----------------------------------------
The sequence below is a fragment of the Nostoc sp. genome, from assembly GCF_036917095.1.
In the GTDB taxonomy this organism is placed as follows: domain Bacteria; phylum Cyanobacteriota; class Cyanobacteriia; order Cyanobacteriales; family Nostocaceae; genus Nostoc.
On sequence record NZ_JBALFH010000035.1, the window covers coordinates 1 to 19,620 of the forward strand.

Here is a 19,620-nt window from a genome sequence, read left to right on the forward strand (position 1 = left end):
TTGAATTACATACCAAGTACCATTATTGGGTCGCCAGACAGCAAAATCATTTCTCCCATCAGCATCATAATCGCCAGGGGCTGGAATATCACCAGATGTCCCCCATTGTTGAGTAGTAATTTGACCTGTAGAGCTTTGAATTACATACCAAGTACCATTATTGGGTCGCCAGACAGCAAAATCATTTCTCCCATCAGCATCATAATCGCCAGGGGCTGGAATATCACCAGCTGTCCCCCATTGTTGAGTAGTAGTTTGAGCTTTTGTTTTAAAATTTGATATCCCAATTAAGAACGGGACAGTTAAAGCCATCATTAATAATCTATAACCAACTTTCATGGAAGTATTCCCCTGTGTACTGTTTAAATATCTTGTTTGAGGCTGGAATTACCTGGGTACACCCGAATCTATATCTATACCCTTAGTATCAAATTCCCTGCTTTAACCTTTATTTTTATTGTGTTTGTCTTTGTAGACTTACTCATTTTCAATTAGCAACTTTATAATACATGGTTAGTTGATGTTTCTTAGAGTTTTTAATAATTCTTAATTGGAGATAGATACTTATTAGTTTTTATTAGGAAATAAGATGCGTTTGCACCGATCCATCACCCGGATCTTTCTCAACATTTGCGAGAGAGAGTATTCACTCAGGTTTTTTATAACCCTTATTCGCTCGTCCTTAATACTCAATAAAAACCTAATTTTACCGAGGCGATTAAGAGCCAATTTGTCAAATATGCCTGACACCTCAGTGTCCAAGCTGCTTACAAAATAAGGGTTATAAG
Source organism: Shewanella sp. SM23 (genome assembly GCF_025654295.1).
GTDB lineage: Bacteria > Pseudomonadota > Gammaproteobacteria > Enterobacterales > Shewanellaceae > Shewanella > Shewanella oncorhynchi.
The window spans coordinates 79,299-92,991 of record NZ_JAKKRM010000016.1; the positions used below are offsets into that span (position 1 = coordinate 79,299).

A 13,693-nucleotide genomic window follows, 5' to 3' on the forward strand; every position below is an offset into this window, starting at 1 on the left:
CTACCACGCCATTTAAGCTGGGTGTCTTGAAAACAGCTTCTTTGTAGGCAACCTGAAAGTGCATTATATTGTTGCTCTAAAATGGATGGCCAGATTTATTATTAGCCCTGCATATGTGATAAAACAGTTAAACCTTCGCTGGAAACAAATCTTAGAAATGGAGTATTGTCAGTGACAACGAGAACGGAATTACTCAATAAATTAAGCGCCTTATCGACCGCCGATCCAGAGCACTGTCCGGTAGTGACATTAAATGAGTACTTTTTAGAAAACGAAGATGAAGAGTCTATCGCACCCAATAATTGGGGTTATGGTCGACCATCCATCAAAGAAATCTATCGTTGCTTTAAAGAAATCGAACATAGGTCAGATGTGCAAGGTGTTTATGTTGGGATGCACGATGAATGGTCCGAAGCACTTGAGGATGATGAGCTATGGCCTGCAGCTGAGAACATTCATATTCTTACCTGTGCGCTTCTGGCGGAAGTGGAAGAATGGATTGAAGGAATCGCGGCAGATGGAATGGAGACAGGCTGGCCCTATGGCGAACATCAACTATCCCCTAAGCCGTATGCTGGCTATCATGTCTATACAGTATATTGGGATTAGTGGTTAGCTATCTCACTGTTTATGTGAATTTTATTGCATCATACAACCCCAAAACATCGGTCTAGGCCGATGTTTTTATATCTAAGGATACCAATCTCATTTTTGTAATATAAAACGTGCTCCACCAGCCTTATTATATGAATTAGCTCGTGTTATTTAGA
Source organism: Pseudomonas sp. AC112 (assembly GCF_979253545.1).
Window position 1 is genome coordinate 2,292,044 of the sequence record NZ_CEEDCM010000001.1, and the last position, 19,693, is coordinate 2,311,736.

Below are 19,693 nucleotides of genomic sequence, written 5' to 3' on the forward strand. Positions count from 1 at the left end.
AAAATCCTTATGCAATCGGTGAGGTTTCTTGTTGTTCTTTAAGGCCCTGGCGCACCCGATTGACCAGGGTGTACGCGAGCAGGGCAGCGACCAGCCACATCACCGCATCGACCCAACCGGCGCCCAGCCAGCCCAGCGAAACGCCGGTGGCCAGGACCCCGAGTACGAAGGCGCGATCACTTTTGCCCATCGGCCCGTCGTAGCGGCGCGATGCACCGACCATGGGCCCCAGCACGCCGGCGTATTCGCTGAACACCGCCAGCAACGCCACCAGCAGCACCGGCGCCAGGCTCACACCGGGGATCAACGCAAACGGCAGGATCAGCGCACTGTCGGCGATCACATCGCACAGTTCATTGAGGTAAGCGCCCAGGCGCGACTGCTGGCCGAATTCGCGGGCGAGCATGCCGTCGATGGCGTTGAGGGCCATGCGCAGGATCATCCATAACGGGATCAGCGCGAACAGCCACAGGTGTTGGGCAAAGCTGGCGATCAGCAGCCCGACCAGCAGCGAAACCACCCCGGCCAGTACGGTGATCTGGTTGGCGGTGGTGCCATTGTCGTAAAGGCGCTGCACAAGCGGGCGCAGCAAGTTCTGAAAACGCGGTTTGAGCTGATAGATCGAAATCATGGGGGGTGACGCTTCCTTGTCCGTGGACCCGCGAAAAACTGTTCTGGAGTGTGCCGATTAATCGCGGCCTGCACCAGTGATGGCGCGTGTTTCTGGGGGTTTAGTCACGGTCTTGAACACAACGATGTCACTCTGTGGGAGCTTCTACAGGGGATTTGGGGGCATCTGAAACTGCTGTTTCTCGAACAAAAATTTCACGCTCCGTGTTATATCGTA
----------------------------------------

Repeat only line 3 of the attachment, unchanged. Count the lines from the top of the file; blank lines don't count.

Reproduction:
On sequence record NZ_JBALFH010000035.1, the window covers coordinates 1 to 19,620 of the forward strand.